This image was taken by the MUSE instrument, mounted on ESO’s Very Large Telescope and shows the region R44 within the Carina Nebula, 7500 light-years away. The massive stars within the star formation region slowly destroy the pillars of dust and gas from which they are born.
The Carina Nebula’s Stunning Pillars of Destruction
published during a waxing gibbous moon.
11/09/2016

The Milky Way arches across this rare 360-degree panorama of the night sky above the Paranal platform, home of ESO’s Very Large Telescope. Credit: ESO/H.H. Heyer

Clouds of gas and dust called nebulas come in familiar shapes like eagles and cat eyes, but they also loom as gargantuan lagoons and pillars that are trillions of miles long. One of the most famous and most massive star-forming structures in the galaxy is the Carina Nebula, which was recently revealed in the greatest detail ever.

A laser beam launched from VLT´s 8.2-metre Yepun telescope crosses the majestic southern sky and creates an artificial star at 90 km altitude in the high Earth´s mesosphere. Credit: G. Hüdepohl; atacamaphoto.com

This month, the European Southern Observatory astronomers released new images in a study using its Very Large Telescope array (VLT for short). Located in the barren, arid landscape of Chile’s Atacama Desert, the ground-based observatory uses a complicated system of mirrors in underground tunnels to look at distant objects in both visible and infrared light. It’s so good, it can see things which are an unfathomable four billion times fainter than what we could see with our naked eye.

This image was taken by the MUSE instrument, mounted on ESO’s Very Large Telescope and shows the region R44 within the Carina Nebula, 7500 light-years away. The massive stars within the star formation region slowly destroy the pillars of dust and gas from which they are born. Credit: ESO/A. McLeod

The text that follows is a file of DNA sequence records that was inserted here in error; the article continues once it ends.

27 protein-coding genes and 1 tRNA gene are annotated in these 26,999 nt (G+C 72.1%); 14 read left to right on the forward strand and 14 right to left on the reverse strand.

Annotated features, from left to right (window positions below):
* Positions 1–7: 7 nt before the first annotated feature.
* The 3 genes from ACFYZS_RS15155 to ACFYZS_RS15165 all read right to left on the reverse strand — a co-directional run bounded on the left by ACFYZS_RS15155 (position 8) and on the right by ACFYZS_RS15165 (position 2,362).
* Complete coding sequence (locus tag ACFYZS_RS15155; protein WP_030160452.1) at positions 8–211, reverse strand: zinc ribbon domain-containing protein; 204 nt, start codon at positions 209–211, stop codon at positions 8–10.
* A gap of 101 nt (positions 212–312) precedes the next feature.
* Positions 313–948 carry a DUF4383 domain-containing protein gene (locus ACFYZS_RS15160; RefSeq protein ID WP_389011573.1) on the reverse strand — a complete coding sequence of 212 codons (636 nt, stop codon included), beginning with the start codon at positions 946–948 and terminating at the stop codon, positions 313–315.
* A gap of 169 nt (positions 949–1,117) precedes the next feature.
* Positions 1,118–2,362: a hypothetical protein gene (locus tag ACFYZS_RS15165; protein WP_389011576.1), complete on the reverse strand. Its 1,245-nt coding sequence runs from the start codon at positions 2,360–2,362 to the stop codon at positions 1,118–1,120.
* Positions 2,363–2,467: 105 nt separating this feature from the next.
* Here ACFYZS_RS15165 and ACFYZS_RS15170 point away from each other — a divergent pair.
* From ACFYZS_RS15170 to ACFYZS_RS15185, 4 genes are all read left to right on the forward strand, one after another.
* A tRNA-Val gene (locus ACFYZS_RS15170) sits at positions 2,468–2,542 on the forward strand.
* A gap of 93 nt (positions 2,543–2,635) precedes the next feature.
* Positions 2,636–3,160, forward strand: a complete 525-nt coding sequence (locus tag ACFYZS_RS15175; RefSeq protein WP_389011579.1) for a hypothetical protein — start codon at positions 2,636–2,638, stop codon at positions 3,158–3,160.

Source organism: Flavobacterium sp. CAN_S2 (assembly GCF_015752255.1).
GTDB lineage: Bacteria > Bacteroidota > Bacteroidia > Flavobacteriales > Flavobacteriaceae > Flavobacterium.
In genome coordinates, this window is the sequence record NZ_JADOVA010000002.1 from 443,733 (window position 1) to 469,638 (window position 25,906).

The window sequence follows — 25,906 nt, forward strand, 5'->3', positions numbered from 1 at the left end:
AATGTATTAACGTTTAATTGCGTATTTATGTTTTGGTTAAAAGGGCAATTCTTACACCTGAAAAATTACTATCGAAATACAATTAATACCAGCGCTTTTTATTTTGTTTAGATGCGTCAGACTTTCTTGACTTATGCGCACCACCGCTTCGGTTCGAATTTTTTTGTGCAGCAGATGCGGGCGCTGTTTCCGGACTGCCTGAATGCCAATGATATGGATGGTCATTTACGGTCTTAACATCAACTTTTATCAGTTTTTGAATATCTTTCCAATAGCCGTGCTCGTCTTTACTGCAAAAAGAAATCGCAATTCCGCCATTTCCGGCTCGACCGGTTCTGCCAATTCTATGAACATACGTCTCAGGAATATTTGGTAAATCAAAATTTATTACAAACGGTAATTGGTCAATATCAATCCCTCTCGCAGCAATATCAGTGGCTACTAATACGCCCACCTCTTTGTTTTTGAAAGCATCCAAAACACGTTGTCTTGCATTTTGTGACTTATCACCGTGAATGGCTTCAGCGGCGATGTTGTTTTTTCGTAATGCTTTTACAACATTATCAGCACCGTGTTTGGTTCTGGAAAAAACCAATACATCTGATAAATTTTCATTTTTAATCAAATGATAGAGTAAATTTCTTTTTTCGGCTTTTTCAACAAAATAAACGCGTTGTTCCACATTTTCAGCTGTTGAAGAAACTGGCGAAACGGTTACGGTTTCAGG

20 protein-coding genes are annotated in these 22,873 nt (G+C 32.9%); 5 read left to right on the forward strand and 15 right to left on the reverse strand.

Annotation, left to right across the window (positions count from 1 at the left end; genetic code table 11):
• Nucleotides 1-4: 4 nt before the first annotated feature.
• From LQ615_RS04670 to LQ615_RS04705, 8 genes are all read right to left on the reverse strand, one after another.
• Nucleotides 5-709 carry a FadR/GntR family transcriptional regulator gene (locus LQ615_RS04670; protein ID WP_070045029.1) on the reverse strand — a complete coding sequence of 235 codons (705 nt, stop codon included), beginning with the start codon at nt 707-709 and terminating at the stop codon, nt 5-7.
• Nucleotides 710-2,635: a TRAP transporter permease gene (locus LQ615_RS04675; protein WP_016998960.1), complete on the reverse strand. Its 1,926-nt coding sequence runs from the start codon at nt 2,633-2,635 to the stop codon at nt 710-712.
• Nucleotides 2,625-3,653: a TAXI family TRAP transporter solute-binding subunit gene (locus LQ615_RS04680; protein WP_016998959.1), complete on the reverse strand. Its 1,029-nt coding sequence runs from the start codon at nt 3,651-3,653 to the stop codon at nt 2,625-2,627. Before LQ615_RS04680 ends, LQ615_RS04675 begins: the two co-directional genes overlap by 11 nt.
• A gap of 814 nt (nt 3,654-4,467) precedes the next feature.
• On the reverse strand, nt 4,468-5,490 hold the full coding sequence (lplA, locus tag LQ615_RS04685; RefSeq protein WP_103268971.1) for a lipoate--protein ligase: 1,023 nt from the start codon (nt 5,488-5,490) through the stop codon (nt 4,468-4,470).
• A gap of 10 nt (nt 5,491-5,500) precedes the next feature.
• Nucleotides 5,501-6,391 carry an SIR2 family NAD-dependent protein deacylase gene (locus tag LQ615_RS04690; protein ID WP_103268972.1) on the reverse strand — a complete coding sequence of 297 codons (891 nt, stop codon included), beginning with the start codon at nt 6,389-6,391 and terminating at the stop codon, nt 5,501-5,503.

One of those celestial objects is the impressive star formation region known as Carina Nebula, which is roughly 7,500 light-years away. Because the telescope’s MUSE (Multi Unit Spectroscopic Explorer) instrument can take thousands of images at different wavelengths at the same time, researchers were able to comb through the dusty smog and examine its chemical makeup. What they found was a destructive process called photoevaporation.

When a star is born, it can emit blasts of radiation harsh enough to dissolve its parent clouds. The emission steals the electrons from atoms using a process called ionization, and little by little, the pillars vaporize. And so the star hubs are not only creators, they’re pillars of destruction, too.

These composite images show several pillars within the Carina Nebula which were observed and studied with the MUSE instrument, mounted on ESO’s Very Large Telescope. The massive stars within the star formation region slowly destroy the pillars of dust and gas from which they are born. Credit: ESO/A. McLeod

This process can be seen elsewhere in the galaxy, most notably in the legendary Pillars of Creation. These dynamic gas clouds incubate and spawn out stars in the Eagle Nebula 7,000 light-years away. Hubble even revisited the iconic snapshot using ultraviolet light for a new high-definition photo, as seen below. When astronomers compared the star-spitting pillars to the Carina Nebula, they linked one critical component between the structures: that fateful star radiation that heats up and evaporates the pillars.

Credit: NASA/ESA/Hubble Heritage Team (STScI/AURA)/J. Hester, P. Scowen (Arizona State U.)

Incredibly, the Pillars of Creation aren’t even around anymore; the light we are still seeing is from when they did exist. Astronomers are still sussing out what radiation actually might do to the Carina Nebula, or how clouds and stars feed another. But the MUSE will keep on keeping on till we find out.